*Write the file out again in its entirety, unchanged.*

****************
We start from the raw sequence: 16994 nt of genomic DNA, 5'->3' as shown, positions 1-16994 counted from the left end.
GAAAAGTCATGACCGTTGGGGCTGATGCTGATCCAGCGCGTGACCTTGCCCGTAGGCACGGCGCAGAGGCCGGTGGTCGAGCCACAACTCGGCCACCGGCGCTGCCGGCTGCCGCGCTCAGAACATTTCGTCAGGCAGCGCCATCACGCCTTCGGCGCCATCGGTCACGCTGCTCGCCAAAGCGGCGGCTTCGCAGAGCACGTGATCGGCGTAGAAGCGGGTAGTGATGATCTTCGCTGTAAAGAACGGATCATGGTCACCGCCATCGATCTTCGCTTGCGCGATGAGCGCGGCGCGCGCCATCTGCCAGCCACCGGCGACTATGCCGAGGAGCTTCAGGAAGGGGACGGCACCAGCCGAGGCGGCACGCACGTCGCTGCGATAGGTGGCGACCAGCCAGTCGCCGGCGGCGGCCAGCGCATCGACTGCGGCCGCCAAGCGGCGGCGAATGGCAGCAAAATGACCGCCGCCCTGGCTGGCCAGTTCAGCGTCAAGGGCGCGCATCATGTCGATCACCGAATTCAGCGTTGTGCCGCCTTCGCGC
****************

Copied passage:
We start from the raw sequence: 16994 nt of genomic DNA, 5'->3' as shown, positions 1-16994 counted from the left end.
GAAAAGTCATGACCGTTGGGGCTGATGCTGATCCAGCGCGTGACCTTGCCCGTAGGCACGGCGCAGAGGCCGGTGGTCGAGCCACAACTCGGCCACCGGCGCTGCCGGCTGCCGCGCTCAGAACATTTCGTCAGGCAGCGCCATCACGCCTTCGGCGCCATCGGTCACGCTGCTCGCCAAAGCGGCGGCTTCGCAGAGCACGTGATCGGCGTAGAAGCGGGTAGTGATGATCTTCGCTGTAAAGAACGGATCATGGTCACCGCCATCGATCTTCGCTTGCGCGATGAGCGCGGCGCGCGCCATCTGCCAGCCACCGGCGACTATGCCGAGGAGCTTCAGGAAGGGGACGGCACCAGCCGAGGCGGCACGCACGTCGCTGCGATAGGTGGCGACCAGCCAGTCGCCGGCGGCGGCCAGCGCATCGACTGCGGCCGCCAAGCGGCGGCGAATGGCAGCAAAATGACCGCCGCCCTGGCTGGCCAGTTCAGCGTCAAGGGCGCGCATCATGTCGATCACCGAATTCAGCGTTGTGCCGCCTTCGCGC